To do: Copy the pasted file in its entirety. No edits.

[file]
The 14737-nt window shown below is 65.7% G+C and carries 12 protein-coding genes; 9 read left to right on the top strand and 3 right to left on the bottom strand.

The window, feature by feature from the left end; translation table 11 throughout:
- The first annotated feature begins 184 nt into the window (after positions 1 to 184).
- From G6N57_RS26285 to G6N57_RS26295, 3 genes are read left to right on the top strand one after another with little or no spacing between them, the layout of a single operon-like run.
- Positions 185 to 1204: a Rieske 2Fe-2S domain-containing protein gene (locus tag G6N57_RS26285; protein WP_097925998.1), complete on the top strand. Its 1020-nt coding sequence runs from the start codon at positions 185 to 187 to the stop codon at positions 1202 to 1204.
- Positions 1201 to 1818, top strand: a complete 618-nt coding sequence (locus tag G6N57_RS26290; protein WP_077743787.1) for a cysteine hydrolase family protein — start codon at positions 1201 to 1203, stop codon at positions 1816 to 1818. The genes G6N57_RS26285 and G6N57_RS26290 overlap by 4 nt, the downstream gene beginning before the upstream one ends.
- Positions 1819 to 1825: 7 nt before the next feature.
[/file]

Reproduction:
The 14737-nt window shown below is 65.7% G+C and carries 12 protein-coding genes; 9 read left to right on the top strand and 3 right to left on the bottom strand.

The window, feature by feature from the left end; translation table 11 throughout:
- The first annotated feature begins 184 nt into the window (after positions 1 to 184).
- From G6N57_RS26285 to G6N57_RS26295, 3 genes are read left to right on the top strand one after another with little or no spacing between them, the layout of a single operon-like run.
- Positions 185 to 1204: a Rieske 2Fe-2S domain-containing protein gene (locus tag G6N57_RS26285; protein WP_097925998.1), complete on the top strand. Its 1020-nt coding sequence runs from the start codon at positions 185 to 187 to the stop codon at positions 1202 to 1204.
- Positions 1201 to 1818, top strand: a complete 618-nt coding sequence (locus tag G6N57_RS26290; protein WP_077743787.1) for a cysteine hydrolase family protein — start codon at positions 1201 to 1203, stop codon at positions 1816 to 1818. The genes G6N57_RS26285 and G6N57_RS26290 overlap by 4 nt, the downstream gene beginning before the upstream one ends.
- Positions 1819 to 1825: 7 nt before the next feature.